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A 68-year-old woman had a defunctioning colostomy performed to relieve bowel obstruction as an emergency. The procedure was complicated by faecal soiling of the peritoneum. She was prescribed broad-spectrum antibiotics postoperatively to treat faecal peritonitis.
1. What local infectious complications is she at risk of developing?
Intra-abdominal sepsis could present with generalized peritonitis or in a more localized way in the form of intra-abdominal abscesses. Abscesses could be localized to the subphrenic area, the paracolic gutter or the pelvic area. She is also at risk of developing surgical site infection.
2. What organisms are likely to contribute to intra-abdominal infection?
Organisms that make up the bowel flora will contribute. Often this will be a mixture of non-sporing anaerobes most commonly Bacteroides fragilis, together with Enterobacteriaceae such as Escherichia coli. Enterococci and Candida species may also be present.
3. Describe the pathogenesis of intra-abdominal sepsis.
Organisms of the gut flora escape the bowel into the peritoneal cavity. Facultative bacteria such as E. coli metabolise creating conditions favouring the growth of anaerobes. Toxic metabolic products, proteolytic enzymes and inflammatory components combine to extend the infection. Phagocytosis is impaired by antiphagocytic components such as the capsule of B. fragilis.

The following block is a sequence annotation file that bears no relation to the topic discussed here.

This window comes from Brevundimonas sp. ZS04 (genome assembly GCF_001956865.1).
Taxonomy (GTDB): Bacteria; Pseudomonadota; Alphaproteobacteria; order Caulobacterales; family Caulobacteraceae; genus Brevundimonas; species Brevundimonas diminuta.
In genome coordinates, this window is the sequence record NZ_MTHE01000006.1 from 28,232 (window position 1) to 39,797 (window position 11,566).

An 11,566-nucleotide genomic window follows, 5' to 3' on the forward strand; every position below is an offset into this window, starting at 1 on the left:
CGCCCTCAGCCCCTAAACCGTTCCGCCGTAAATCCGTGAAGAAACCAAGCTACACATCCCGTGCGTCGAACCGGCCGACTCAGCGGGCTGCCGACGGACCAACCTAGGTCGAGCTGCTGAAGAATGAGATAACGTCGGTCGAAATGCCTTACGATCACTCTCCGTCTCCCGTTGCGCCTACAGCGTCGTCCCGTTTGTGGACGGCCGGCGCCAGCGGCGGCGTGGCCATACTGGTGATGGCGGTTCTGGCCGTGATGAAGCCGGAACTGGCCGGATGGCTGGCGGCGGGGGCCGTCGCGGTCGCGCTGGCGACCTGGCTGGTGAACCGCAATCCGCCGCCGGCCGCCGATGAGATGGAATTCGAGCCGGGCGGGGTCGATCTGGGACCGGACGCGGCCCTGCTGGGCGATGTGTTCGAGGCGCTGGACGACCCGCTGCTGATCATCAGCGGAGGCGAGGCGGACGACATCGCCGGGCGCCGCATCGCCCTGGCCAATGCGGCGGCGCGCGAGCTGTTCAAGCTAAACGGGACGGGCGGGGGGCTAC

4. How should intra-abdominal sepsis be treated?
The most important component is surgical drainage of any abscess collection and debridement of devitalised tissue. Antibiotics have an important supportive role and should have activity against the Enterobacteriaceae and anaerobes.
5. What other body systems are at risk of non-sporing anaerobic infection?
The female genital tract and the oropharynx are at particular risk of non-sporing anaerobic infections. Brain, lung and liver abscesses also frequently have mixed infections. Anaerobes also colonize deep leg ulcers particularly in patients with diabetes.